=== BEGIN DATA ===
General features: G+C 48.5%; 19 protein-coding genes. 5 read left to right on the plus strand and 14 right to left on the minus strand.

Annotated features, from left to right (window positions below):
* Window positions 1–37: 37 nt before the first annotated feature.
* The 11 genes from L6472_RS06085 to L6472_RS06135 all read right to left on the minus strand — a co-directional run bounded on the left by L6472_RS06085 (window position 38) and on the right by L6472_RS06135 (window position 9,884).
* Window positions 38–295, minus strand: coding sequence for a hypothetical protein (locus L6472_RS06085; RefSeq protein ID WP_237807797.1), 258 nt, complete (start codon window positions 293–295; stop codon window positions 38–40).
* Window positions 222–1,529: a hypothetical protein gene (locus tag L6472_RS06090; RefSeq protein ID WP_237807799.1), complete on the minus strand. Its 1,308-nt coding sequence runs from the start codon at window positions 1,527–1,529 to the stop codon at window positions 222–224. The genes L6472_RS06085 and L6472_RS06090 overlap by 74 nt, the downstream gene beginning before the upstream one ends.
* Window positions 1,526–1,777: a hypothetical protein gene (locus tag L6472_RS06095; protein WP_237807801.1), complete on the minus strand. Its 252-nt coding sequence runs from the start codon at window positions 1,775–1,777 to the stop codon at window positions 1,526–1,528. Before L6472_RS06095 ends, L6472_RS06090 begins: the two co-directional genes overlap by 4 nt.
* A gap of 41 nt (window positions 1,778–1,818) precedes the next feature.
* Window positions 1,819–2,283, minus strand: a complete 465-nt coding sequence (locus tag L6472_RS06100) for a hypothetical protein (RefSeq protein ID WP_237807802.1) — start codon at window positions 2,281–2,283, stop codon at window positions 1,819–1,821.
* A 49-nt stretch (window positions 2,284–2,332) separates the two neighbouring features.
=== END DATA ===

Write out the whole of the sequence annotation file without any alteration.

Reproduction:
General features: G+C 48.5%; 19 protein-coding genes. 5 read left to right on the plus strand and 14 right to left on the minus strand.

Annotated features, from left to right (window positions below):
* Window positions 1–37: 37 nt before the first annotated feature.
* The 11 genes from L6472_RS06085 to L6472_RS06135 all read right to left on the minus strand — a co-directional run bounded on the left by L6472_RS06085 (window position 38) and on the right by L6472_RS06135 (window position 9,884).
* Window positions 38–295, minus strand: coding sequence for a hypothetical protein (locus L6472_RS06085; RefSeq protein ID WP_237807797.1), 258 nt, complete (start codon window positions 293–295; stop codon window positions 38–40).
* Window positions 222–1,529: a hypothetical protein gene (locus tag L6472_RS06090; RefSeq protein ID WP_237807799.1), complete on the minus strand. Its 1,308-nt coding sequence runs from the start codon at window positions 1,527–1,529 to the stop codon at window positions 222–224. The genes L6472_RS06085 and L6472_RS06090 overlap by 74 nt, the downstream gene beginning before the upstream one ends.
* Window positions 1,526–1,777: a hypothetical protein gene (locus tag L6472_RS06095; protein WP_237807801.1), complete on the minus strand. Its 252-nt coding sequence runs from the start codon at window positions 1,775–1,777 to the stop codon at window positions 1,526–1,528. Before L6472_RS06095 ends, L6472_RS06090 begins: the two co-directional genes overlap by 4 nt.
* A gap of 41 nt (window positions 1,778–1,818) precedes the next feature.
* Window positions 1,819–2,283, minus strand: a complete 465-nt coding sequence (locus tag L6472_RS06100) for a hypothetical protein (RefSeq protein ID WP_237807802.1) — start codon at window positions 2,281–2,283, stop codon at window positions 1,819–1,821.
* A 49-nt stretch (window positions 2,284–2,332) separates the two neighbouring features.